The Green Deal at Business Europe Day 2020, a partnership with industry?

« I see the climate transition as a huge opportunity for European economy and businesses » stated Ursula Von der Leyen in her keynote speech at Business Europe Day ; as if to counter the partisans of the theory that the Green Deal is there to constrain industries into conforming to broad environmental goals. And indeed, the Green Deal, as sustainability, was at the core of discussions at Business Europe Day 2020. Even more than the new coronavirus.

The Green Deal, a bane or a boon for the industry? How important is the partnership with industry, and how would the business world cooperate in facing environmental challenges? 

The Green Deal argues for profound societal change but also is a new strategy for growth. Its ambitious key targets are now well known: 50-55% decrease in emission by 2030 compared with 1990, net-zero carbon emissions by 2050, and massive investments for change towards sustainable solutions. It has been called a « new growth strategy » that is at the crossroads of economic growth and environmental challenges. In building alternative ways for growth and finding sustainable solutions, it calls for the business world to act. And indeed, the business world represented at Business Europe Day affirmed and re-affirmed its commitment towards implementing the Green Deal but emphasized that it must include a partnership with industry.

The president of the Commission, Mrs. Von der Leyen, as well as the Commissioner for Energy Mrs. Kadri Simson, made it clear: the Green Deal has the potential to be a business case. From the companies’ representatives’ point of view, it can indeed be a business case, and they can be leaders on implementing change.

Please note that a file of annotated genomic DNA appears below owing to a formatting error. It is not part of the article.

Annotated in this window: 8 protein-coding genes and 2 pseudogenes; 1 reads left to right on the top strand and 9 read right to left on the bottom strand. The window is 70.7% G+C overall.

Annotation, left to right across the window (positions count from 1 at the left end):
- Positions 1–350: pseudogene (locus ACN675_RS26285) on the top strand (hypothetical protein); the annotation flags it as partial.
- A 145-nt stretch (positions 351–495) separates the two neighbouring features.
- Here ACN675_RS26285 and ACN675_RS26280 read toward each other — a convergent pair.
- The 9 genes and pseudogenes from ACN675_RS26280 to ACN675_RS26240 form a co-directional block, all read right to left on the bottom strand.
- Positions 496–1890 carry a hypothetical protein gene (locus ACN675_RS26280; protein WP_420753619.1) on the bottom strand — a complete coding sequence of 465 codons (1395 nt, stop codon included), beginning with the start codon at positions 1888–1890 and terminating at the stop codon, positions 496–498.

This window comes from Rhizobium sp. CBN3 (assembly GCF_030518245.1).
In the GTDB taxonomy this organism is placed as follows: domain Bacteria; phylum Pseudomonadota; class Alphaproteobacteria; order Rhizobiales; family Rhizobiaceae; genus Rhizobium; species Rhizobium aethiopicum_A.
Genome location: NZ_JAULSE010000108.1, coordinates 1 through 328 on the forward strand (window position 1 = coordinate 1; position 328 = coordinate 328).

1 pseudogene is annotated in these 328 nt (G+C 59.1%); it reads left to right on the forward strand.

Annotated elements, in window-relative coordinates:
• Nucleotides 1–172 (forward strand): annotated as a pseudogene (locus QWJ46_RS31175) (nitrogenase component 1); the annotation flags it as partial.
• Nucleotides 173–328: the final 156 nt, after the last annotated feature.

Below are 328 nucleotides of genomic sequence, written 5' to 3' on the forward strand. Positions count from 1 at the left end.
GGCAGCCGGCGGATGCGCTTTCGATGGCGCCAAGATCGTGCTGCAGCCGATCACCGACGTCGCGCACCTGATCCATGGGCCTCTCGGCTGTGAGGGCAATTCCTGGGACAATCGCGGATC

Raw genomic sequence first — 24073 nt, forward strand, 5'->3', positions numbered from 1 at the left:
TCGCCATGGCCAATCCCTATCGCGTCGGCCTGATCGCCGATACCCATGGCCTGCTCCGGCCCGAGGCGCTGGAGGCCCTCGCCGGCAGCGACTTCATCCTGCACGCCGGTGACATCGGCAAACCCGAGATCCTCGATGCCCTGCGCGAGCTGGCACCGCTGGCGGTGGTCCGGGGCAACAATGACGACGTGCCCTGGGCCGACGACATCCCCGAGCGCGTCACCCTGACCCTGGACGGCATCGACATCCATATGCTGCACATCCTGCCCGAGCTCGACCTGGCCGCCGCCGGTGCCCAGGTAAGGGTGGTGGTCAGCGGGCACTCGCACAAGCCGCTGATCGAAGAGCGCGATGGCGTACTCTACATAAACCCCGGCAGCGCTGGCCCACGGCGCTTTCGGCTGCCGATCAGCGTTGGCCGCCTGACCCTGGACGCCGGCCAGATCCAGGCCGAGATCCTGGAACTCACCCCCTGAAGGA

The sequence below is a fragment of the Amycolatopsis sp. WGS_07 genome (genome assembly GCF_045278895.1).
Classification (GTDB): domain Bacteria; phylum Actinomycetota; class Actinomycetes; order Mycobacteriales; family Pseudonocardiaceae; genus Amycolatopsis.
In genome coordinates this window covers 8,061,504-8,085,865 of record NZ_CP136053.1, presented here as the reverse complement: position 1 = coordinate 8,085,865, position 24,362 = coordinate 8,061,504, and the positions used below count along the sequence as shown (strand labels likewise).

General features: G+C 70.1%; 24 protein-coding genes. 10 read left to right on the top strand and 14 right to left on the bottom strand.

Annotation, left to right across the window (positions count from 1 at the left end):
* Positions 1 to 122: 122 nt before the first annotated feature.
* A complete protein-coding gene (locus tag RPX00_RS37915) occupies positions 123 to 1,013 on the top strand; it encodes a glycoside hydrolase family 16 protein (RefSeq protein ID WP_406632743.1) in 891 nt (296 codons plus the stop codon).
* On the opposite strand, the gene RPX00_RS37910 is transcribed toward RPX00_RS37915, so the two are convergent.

Making the change rather than adapting to the change is vital, as underlined speakers of the panel on implementing the Green Deal in partnership with industry. That means European companies can be leaders in innovation. The speakers shed light on three ways the European industry can lead the way to a greener, prosperous society.

Technological innovation and Environmental can drive technological innovation and solutions fit for the future. The commissioner for energy mentioned hydrogen as a way to decarbonize industries that cannot be electrified, and agreed the results are favorable. Strategically, innovation can be made in Europe. Mr. Carl-Erik Lagercrantz, Chairman and Co-founder of Northvolt, presented its company that produces batteries for electric cars but also storing energy and industrial uses.

Batteries are at the core of a future more and more built on electricity, and they can be made in Europe. The funds it has raised through private investments and public investments from the European Investment Bank show trust in the company. Strategically this is meaningful: we are likely to be further dependent on battery solutions. Producing them at home rather than importing, vertical integration rather than extended value chains can be a strong asset.

Change means investments, and yet, as Mrs. Saori Dubourg, Member of the Board of Executive Directors for BASF SE, today investing in sustainable sectors does not always bring value. That is, markets must further valorize sustainable investments and evolve towards a reliable investment framework. Institutions and policy-makers are currently exploring green bonds, and the single market is a strong asset we can rely on.

Regarding circular economy, companies are advocating for a market system that valorizes sustainable initiatives, and this is also the case for the circular economy. Perspectives include a secondary market for materials.